Maple Glazed Doughnuts + A JORD Wood Watch Giveaway

Maple Glazed Doughnuts | Patisserie Makes Perfect

Maple Glazed Doughnuts | Patisserie Makes Perfect

We had a heatwave and in my wisdom I made maple glazed doughnuts. Not the slightly virtuous baked kind, no I made the indulgent crispy on the outside, fluffy doughnut that is deep fried in oil. So in 28C temperatures I was frying oil to 180C to make doughnuts and it was completely worth it. These maple glazed doughnuts taste so good, I ate one straight away and then I had to step away from them, so there were some left to photograph!

You might wonder why I was so dead set on making maple glazed doughnuts despite the weather. Well firstly I had some family that had returned from a trip to Canada and they brought me so many goodies, maple butter, maple candies and some maple flakes. As soon as I saw the flakes I knew I wanted to make doughnuts with a maple glaze and a sprinkle of maple flakes.

Maple Glazed Doughnuts | Patisserie Makes Perfect

The other reason I wanted to make them, is because I was approached by JORD wood watches to work together on a project. They very kindly gifted me one of their gorgeous wood watches  and I thought the colour palette of their wooden watches would perfectly compliment these maple glazed doughnuts and I wasn’t wrong.

Maple Glazed Doughnuts | Patisserie Makes Perfect

Theses maple glazed doughnuts are adapted from Justin Gellatly’s famous recipe. Justin is well known from his time at St John’s Bakery and now Bread Ahead Bakery. The dough is left overnight in the fridge to rest and then shaped and left to prove the following day. His doughnuts are the classic variety, rolled in sugar and then filled. I wanted to go for a ring doughnut, which is very easy to do and then glazed. This is probably the best doughnut recipe I’ve ever had, which means I now need to do a pilgrimage to the bakery in Borough Market to buy one!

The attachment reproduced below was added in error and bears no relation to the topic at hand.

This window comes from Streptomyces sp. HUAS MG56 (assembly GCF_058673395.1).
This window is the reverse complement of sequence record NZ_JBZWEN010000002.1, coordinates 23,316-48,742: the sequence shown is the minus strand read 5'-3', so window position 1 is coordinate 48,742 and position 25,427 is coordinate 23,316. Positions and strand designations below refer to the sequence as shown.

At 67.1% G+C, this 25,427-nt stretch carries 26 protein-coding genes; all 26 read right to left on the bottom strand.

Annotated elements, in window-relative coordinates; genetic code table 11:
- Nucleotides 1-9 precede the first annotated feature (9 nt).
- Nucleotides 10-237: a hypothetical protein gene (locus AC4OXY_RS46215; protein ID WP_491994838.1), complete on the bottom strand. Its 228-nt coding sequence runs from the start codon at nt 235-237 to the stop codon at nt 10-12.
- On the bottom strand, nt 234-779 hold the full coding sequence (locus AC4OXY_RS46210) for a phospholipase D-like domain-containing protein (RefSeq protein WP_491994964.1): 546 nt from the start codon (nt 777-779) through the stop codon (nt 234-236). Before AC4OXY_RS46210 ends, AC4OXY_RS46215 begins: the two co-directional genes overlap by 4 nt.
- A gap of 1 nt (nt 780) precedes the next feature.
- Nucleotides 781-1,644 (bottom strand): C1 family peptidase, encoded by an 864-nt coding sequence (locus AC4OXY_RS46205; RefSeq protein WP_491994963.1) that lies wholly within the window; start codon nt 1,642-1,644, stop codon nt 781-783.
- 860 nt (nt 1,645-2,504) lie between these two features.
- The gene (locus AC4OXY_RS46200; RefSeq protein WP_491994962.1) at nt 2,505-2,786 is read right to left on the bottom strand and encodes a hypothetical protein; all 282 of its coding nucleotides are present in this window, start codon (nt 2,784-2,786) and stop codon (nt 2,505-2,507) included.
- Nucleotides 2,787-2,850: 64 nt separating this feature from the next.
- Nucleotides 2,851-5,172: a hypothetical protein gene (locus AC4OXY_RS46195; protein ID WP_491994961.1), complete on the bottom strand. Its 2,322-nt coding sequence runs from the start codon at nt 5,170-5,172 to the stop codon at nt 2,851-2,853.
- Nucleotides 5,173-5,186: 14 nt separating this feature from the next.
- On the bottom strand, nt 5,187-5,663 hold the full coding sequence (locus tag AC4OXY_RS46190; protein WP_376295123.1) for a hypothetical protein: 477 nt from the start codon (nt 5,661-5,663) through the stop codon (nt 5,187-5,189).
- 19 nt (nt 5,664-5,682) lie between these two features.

Maple Glazed Doughnuts | Patisserie Makes Perfect

The JORD wood watch featured here is made from Ebony and Rosewood. It is so stylish and the best thing is that these watches are self-winding, no batteries are required and the mechanism inside is exposed meaning you can really see and appreciate how your watch works.

If you like the look of these gorgeous watches, then you’ll be very interested in the giveaway I have for my readers. You can win a $100 discount code so that one of these stunning watches can be yours. Also all runners up in the giveaway will receive a $25 off code to use on any watch of your choosing. The competition is open until 30/07/2017, good luck everyone!

To enter the giveaway, simply visit their site and complete the entry form. This is a worldwide giveaway, so please do enter if you’re one of my many readers outside the UK.

Maple Glazed Doughnuts | Patisserie Makes Perfect

5.0 from 4 reviews
Maple Glazed Doughnuts
Author: 
Prep time: 
Cook time: 
Total time: 
Serves: 9
 
Ingredients
  • ***For the doughnuts***
  • 250g Strong White Bread Flour
  • 30g Caster Sugar
  • 5g Fine Sea Salt
  • 5g Dried Fast Action Yeast
  • 2 Eggs
  • 75g Water
  • 65g Unsalted Butter, Softened
  • 2 Litres Rapeseed Oil, for frying
  • ***Icing***
  • 100g Maple Syrup
  • 100g Icing Sugar, sifted